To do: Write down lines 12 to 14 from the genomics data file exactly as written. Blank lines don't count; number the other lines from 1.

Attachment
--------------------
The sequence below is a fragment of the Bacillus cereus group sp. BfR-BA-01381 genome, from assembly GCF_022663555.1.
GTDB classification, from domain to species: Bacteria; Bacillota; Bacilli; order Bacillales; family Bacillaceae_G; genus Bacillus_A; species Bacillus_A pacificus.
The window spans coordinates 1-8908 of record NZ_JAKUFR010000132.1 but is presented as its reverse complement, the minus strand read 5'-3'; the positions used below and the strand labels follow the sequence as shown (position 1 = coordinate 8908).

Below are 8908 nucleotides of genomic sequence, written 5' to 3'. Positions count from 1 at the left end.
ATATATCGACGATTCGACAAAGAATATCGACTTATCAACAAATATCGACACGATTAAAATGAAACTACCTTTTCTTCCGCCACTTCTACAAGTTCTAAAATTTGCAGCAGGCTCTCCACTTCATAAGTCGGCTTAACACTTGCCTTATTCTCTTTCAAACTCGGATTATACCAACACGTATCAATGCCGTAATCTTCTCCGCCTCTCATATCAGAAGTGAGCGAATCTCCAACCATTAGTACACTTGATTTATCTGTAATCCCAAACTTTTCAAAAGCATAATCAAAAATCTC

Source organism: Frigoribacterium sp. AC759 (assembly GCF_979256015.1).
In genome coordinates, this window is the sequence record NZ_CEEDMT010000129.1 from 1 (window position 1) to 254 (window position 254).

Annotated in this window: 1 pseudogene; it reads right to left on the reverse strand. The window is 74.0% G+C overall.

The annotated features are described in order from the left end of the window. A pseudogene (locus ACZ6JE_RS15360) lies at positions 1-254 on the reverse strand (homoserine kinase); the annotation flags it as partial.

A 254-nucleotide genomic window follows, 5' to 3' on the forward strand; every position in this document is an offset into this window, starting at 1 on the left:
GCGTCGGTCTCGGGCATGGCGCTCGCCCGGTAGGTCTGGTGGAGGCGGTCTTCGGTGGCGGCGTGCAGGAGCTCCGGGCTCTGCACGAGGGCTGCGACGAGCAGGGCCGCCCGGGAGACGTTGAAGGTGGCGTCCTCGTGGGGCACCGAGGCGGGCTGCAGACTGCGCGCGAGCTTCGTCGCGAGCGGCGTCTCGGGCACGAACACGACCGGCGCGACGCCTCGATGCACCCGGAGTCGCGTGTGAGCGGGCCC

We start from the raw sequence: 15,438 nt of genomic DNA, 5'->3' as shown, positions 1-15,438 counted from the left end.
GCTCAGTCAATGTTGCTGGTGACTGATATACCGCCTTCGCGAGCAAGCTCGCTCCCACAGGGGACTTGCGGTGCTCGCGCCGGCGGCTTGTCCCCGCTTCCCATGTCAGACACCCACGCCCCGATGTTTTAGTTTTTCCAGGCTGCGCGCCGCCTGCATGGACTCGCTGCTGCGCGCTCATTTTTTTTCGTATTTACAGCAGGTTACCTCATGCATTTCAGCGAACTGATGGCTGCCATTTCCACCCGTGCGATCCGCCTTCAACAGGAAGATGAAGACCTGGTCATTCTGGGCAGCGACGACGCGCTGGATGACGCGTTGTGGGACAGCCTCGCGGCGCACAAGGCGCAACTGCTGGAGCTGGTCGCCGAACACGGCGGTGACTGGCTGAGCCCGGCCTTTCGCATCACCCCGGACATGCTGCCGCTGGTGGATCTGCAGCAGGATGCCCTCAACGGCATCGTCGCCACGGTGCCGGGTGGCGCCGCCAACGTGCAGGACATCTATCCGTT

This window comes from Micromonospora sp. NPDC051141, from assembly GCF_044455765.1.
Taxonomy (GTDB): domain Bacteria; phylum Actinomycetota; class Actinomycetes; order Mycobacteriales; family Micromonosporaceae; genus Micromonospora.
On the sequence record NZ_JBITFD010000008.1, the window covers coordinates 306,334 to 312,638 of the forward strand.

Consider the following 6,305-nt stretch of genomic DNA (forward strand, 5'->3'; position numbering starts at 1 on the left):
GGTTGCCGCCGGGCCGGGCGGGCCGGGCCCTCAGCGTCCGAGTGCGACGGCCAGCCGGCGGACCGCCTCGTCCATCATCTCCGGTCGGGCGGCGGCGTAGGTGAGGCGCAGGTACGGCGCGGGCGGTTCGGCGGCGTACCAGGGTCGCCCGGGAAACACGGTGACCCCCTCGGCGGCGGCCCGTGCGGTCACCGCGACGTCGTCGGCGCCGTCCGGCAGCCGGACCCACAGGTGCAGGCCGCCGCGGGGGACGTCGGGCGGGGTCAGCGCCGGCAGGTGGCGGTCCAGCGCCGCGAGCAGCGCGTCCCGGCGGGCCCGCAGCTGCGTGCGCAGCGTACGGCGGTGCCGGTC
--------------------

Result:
We start from the raw sequence: 15,438 nt of genomic DNA, 5'->3' as shown, positions 1-15,438 counted from the left end.
GCTCAGTCAATGTTGCTGGTGACTGATATACCGCCTTCGCGAGCAAGCTCGCTCCCACAGGGGACTTGCGGTGCTCGCGCCGGCGGCTTGTCCCCGCTTCCCATGTCAGACACCCACGCCCCGATGTTTTAGTTTTTCCAGGCTGCGCGCCGCCTGCATGGACTCGCTGCTGCGCGCTCATTTTTTTTCGTATTTACAGCAGGTTACCTCATGCATTTCAGCGAACTGATGGCTGCCATTTCCACCCGTGCGATCCGCCTTCAACAGGAAGATGAAGACCTGGTCATTCTGGGCAGCGACGACGCGCTGGATGACGCGTTGTGGGACAGCCTCGCGGCGCACAAGGCGCAACTGCTGGAGCTGGTCGCCGAACACGGCGGTGACTGGCTGAGCCCGGCCTTTCGCATCACCCCGGACATGCTGCCGCTGGTGGATCTGCAGCAGGATGCCCTCAACGGCATCGTCGCCACGGTGCCGGGTGGCGCCGCCAACGTGCAGGACATCTATCCGTT

This window comes from Micromonospora sp. NPDC051141, from assembly GCF_044455765.1.